Happy Cherry Pie Day!
Yes, please! A slice for you and a slice for me!
The same lovable girl and her dog who took us around the world to make an apple pie in 1994, are back to show us how to make a cherry pie and see the United States. This time she has all the necessary ingredients: flour, salt, shortening, butter, water, sugar, and cherries. What she needs are the utensils. And of course, the Cook Shop is closed for the 4th of July celebration. So she takes us to the coal mines for steel to make the pie pan, Louisiana for the cotton to make pot holders, New Mexico for the clay to make a mixing bowl, Washington for the branch to carve a rolling pin, Hawaii to pick up sand to make the glass measuring cup, New Hampshire for the granite to make a pastry slab, and Texas to get some oil to make the plastic measuring spoons. She also makes a few quick stops in South Dakota to visit the presidents at Mount Rushmore, and Alaska just because it’s there. After she makes all her utensils and makes the pie she joins in the 4th of July parade holding All-American Cherry pie!
Cherry Pies and Lullabies written and illustrated by Lynn Reiser (1998)
Four generations are connected by things that are the same but different. Great-grandmother baked a cherry pie for Grandmother. Grandmother baked a cherry pie for Mother. Mother baked a cherry pie for the little girl. And the little girl baked a cherry pie for her teddy bear. Each one was a little different from the others, but they were all the same passed down from one generation to another. She writes about other things that were passed down in her family that were the same but different: flowers in their hair, quilts, and lullabies.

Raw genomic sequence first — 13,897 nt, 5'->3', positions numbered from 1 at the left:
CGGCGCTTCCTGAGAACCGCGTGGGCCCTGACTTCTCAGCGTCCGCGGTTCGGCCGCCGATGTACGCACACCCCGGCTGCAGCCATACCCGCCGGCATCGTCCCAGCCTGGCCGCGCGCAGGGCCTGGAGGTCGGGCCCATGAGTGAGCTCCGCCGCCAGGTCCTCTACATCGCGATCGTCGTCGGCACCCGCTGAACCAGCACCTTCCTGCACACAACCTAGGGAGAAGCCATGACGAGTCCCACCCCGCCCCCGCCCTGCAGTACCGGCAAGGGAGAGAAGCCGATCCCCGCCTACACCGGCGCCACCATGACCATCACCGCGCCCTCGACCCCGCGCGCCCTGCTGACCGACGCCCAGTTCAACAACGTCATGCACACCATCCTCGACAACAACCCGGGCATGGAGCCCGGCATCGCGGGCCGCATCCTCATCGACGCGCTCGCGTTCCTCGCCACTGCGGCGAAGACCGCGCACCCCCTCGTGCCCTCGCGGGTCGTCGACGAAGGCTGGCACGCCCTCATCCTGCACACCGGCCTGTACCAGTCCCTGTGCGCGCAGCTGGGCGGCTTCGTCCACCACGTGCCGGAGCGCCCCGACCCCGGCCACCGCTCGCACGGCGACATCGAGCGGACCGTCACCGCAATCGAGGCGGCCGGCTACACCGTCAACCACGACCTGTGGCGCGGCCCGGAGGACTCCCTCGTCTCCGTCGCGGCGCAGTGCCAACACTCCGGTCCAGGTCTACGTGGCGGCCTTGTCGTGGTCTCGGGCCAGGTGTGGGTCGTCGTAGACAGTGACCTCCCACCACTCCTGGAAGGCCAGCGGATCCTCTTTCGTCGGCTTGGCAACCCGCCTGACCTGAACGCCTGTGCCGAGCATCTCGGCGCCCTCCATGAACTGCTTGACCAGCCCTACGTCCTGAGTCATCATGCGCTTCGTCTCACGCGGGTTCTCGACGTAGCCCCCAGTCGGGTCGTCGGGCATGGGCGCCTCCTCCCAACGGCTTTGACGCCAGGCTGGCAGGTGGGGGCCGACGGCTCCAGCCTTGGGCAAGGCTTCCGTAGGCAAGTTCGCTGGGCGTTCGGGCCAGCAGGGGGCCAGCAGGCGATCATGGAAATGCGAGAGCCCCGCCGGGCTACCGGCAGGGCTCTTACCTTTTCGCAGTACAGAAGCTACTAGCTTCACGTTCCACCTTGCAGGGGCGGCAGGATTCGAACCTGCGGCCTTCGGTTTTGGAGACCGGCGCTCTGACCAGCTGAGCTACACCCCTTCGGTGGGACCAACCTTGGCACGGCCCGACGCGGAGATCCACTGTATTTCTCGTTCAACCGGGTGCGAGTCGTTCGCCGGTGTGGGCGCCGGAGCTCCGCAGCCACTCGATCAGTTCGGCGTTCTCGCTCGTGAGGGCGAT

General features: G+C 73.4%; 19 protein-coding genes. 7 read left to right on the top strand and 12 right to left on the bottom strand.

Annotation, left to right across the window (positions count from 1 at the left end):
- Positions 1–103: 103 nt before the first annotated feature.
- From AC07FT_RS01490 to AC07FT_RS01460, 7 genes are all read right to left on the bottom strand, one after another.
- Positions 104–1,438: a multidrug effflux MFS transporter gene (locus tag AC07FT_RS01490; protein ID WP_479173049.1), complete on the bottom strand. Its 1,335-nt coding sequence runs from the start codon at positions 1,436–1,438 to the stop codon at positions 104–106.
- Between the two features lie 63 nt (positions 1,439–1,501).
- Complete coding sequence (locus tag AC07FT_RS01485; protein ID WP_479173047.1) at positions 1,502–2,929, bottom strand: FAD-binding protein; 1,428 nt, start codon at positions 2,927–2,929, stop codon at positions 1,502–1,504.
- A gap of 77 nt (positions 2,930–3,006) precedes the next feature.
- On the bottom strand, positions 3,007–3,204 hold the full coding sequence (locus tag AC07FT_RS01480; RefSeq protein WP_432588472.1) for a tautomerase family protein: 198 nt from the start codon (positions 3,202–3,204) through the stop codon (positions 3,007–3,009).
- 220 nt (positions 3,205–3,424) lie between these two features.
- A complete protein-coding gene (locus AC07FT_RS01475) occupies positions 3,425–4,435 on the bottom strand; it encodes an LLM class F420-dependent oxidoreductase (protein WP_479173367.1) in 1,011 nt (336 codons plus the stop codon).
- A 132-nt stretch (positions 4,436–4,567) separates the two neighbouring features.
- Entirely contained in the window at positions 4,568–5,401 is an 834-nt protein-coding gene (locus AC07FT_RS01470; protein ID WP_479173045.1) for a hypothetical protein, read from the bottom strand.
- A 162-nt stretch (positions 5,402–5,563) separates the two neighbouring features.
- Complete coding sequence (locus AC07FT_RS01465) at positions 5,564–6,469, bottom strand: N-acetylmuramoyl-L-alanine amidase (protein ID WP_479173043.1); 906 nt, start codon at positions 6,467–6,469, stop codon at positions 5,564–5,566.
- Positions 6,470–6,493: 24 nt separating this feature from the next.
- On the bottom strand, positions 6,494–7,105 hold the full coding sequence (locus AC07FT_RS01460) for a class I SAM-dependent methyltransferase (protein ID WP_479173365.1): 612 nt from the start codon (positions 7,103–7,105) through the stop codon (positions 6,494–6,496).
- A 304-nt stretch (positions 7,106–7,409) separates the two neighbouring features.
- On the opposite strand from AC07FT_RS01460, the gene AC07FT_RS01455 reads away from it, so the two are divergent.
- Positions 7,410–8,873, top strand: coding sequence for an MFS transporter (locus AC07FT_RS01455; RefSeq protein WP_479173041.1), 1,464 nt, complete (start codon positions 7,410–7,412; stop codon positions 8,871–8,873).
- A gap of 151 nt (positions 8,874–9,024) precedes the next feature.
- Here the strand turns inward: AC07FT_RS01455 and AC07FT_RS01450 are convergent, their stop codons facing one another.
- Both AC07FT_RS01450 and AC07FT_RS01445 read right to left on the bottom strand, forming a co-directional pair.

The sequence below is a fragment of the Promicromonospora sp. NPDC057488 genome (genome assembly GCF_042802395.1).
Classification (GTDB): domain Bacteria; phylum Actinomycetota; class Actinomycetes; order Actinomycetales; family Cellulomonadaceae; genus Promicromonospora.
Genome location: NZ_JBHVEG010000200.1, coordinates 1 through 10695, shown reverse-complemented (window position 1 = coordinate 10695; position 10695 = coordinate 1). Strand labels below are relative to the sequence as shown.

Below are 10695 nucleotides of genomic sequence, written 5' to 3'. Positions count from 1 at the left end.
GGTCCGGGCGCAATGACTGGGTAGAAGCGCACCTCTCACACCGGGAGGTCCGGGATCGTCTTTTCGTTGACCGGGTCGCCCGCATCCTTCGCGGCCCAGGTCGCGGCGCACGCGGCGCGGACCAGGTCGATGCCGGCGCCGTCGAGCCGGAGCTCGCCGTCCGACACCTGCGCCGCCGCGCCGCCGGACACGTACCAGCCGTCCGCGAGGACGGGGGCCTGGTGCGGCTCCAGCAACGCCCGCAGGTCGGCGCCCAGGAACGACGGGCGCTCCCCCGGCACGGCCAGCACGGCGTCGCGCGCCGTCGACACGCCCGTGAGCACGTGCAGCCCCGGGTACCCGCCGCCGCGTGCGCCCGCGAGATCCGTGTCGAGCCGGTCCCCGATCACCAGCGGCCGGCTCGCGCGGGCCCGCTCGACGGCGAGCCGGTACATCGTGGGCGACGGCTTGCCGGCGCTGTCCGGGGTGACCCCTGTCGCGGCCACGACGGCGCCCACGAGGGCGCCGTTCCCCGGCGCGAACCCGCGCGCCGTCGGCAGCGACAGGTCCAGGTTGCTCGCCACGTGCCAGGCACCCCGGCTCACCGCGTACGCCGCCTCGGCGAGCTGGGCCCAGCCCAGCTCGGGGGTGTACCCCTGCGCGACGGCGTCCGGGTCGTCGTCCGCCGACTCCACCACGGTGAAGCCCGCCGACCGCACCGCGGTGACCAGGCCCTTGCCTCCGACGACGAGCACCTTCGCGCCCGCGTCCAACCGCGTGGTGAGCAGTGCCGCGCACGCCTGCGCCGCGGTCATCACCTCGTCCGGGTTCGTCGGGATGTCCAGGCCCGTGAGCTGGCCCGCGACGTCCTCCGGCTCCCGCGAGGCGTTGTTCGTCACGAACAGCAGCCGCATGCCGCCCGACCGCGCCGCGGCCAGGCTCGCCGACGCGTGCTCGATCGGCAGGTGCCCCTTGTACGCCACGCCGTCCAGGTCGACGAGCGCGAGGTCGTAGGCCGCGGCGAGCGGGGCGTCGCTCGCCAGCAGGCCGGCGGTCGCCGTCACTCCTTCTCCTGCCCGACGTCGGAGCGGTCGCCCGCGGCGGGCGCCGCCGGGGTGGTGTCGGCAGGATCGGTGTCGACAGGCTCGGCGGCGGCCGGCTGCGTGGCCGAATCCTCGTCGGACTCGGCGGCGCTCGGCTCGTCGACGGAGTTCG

Cherries and Cherry Pits written and illustrated by Vera B. Williams (1986)
Bidemmi is an artist. She loves to draw pictures with her markers and tell stories for each picture. First she draws a man in the subway holding a little white bag. As she draws, she tells the story of the man coming home to his four children and giving them each a cherry. Then she draws a picture of an old woman sitting on the train with her purse in her lap. Inside her purse she draws a brown paper bag. As she draws she tells the story of the woman who goes home to her one room apartment and her pet parrot. She pours cherries out of the bag into a geranium pot and shares them with her parrot. Bidemmi has a story for each one of her pictures. Finally, she draws a picture of herself buying cherries from the back of a pick-up truck. Then she plants all the pits and soon a cherry tree grows from one of the pits. And she shares all the cherries with her friends and neighbors.